Recovery is a Two-Way Street for Peer Support

Two years ago, my life was turned upside down.  I had just been discharged from the hospital from my fourth suicide attempt within a year.  My wife informed me that we needed to separate, meaning I had to move out of the house we had bought together a few years before.  I lost my job – and little did I know, a career in software engineering that spanned 17 years.  I had to rebuild my life all over again, bit by bit.  A tough challenge for anyone, but in the mix, I was dealing with borderline personality disorder, major depressive disorder, generalized anxiety, panic disorder, and post-traumatic stress disorder.  Oh, and did I mention I’m a transgender woman?

I tried my hand at a number of part-time, contract jobs.  I repaired cell phones, repaired cash registers in major retail chains, ran networking and A/V cabling in offices and stores, and even delivered food and prescription medications.  While it brought in some money, the jobs were unfulfilling and I was still reliant on my parents for money to cover my bills.  All the while, I was applying for and interviewing for jobs as a software engineer with no luck.  I slipped back into deep depression, but somehow always avoided another hospitalization.

At some point along my journey, I came across information about the North Carolina Certified Peer Support Specialist (PSS) program.  I read how people in recovery from mental illness could take training in order to help others battling with their own demons.  I became intrigued at first and started talking to my therapist about it.  One thing that surfaced was the deep connections I made with the people I was in the hospital with.  If you’ve ever been in the hospital, you already know that they can help you sort out your medications and teach you coping skills.  But after you’re discharged, it can really feel like you’re on your own.

My therapist was really great at giving me advice, coping skills, and helping me process my emotions.  But they couldn’t help me with the daily things like looking for a job, selecting healthy foods in the grocery store, or helping me overcome social anxiety out in the community.  I could listen to their advice all day long, but applying it to the practicalities of life was the missing part of my recovery.  This is where a peer support specialist can help, that is, if you can find one.  Most PSSs were connected to programs and resources that I was simply ineligible for.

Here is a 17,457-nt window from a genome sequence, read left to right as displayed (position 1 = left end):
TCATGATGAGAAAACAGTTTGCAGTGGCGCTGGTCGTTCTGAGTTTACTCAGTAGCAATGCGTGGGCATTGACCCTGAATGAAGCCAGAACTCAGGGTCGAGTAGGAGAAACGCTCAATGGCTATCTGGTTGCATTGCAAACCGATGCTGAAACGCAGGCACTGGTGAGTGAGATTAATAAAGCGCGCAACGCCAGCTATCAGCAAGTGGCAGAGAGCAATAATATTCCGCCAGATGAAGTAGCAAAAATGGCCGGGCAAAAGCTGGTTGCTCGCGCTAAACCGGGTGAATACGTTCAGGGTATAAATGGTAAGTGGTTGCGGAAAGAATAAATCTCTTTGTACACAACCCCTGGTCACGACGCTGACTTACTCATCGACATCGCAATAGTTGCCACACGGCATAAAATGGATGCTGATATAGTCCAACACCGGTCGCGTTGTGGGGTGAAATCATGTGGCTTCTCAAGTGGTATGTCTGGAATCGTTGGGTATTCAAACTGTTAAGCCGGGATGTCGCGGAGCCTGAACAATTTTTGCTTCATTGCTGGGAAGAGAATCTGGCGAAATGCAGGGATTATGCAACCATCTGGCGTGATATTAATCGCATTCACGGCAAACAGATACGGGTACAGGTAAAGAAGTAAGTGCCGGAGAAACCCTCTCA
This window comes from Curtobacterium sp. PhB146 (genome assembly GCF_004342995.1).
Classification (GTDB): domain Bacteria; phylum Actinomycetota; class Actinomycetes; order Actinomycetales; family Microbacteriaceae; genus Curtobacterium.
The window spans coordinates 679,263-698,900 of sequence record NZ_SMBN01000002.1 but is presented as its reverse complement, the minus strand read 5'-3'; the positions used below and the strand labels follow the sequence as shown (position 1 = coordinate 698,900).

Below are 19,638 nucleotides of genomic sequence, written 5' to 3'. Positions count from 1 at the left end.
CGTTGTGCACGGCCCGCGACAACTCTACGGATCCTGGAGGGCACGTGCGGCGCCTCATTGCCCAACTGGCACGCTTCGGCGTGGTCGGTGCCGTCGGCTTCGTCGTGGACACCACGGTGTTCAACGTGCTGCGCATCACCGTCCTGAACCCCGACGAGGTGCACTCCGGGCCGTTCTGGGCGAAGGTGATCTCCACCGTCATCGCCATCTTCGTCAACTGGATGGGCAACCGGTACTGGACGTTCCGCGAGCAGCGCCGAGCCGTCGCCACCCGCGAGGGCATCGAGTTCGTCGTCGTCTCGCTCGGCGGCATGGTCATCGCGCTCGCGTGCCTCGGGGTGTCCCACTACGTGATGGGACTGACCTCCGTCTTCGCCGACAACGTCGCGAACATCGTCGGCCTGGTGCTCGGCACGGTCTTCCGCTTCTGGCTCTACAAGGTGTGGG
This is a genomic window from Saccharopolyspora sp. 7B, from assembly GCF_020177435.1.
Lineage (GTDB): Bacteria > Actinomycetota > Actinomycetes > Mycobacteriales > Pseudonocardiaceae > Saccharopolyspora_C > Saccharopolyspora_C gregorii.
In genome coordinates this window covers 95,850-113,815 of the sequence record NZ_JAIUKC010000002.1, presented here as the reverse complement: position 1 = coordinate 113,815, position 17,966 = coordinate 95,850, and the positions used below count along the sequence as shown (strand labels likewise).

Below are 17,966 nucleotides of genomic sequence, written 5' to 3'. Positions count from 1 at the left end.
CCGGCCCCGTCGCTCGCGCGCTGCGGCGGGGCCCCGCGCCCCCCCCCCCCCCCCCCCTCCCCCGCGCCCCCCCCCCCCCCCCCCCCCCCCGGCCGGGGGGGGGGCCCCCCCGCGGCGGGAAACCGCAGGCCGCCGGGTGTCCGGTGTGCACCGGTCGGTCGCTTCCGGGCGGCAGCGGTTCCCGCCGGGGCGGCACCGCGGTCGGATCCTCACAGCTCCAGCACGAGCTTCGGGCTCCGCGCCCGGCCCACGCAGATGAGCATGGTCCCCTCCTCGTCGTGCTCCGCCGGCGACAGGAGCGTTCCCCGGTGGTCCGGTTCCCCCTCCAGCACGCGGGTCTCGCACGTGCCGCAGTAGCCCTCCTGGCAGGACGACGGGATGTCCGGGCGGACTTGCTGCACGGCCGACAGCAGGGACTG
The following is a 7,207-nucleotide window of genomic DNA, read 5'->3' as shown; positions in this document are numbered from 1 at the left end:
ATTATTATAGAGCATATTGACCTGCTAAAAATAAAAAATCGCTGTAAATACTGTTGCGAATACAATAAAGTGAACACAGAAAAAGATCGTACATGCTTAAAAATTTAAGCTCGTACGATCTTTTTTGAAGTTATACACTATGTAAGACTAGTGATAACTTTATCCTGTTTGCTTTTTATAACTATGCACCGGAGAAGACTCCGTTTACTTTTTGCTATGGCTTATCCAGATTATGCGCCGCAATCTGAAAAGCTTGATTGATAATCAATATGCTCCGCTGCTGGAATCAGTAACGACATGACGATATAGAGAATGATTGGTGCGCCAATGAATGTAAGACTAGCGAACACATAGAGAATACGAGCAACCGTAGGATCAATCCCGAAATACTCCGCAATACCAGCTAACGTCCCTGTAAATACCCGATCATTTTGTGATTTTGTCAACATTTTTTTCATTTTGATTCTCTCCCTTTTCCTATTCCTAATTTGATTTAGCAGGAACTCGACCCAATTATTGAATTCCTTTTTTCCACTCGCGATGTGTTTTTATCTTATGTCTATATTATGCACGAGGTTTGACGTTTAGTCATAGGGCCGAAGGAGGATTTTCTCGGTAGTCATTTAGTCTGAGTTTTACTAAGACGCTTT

This only gave me greater resolve in helping others.  I became a trained group facilitator for NAMI (National Alliance on Mental Illness) in my local community.  And I continued to work, picking up whatever I could find along the way.  One day, I read an email from one of the local transgender groups that stated the AFSP (American Foundation for Suicide Prevention) was having an LGBT conference and wanted to have a transgender speaker.  I immediately contacted them, not knowing what kind of profound impact this would have on me.  I was asked for a biography and mentioned that I was hoping to become a peer support specialist (and privately mentioned I didn’t have the money to do it right now, but was working on it).

Then one day, out of the blue, I received an email from the conference director that they wanted to pay for my PSS training.  I broke down in tears of joy and gratitude!  I couldn’t believe it, here was my opportunity.  A few weeks later, I took my week-long training and sent in my certification two days after completion.  Now came the “fun” part of finding employment as a PSS.  It took about two months, but I was made an offer on the spot and accepted it.

Initially, I had trouble starting off.  While I have plenty of experience with my own diagnoses, supporting people with other diagnoses was challenging.  I had to read up on them, both from a clinical standpoint and personal experiences.  Initially, I reached in my own personal bag of coping skills and offered them up to my clients.  But when those weren’t working, I had to learn – and master – other skills that I could then teach.  I also had to learn to set boundaries with myself and my clients.  It’s easier to build rapport with clients when you can self-disclose, but not everything should be disclosed, nor should it all come at once.

Setting an emotional boundary with myself is critical.  I care about the wellbeing of my clients, but I cannot take on their pain as my own.  I’m still healing from my own pain.  I also had to learn to become more social and a little less introverted.  I couldn’t take my clients out into the community if I too was afraid to do things myself.

Over the last few weeks, I’ve been doing a lot of self-reflection.  I’ve come to realize that in some sense, I’m a hypocrite.  Who am I to teach mindfulness, self-soothing, and other coping skills when I don’t do it myself?  Who am I to talk someone down from suicide when I’ve been there so many times myself?  Why can’t I take my own advice?  I’ve come to realize that my job is as much therapeutic for myself as it is my clients.  We are peers – we can learn from and be examples for each other.

By the nature of being a PSS means I’m in recovery – not necessarily fully recovered.  At times, I still get mood swings, get depressed, and am anxious in social situations.  But the frequency and intensity is much lower than it was two years ago.  Yes, I still give credit to my therapist and to the medications I’m on, but even my therapist agrees that working with clients is part of my recovery story.  I truly believe that peer support works for those on both side of the table and I hope that more people sign up for PSS services.

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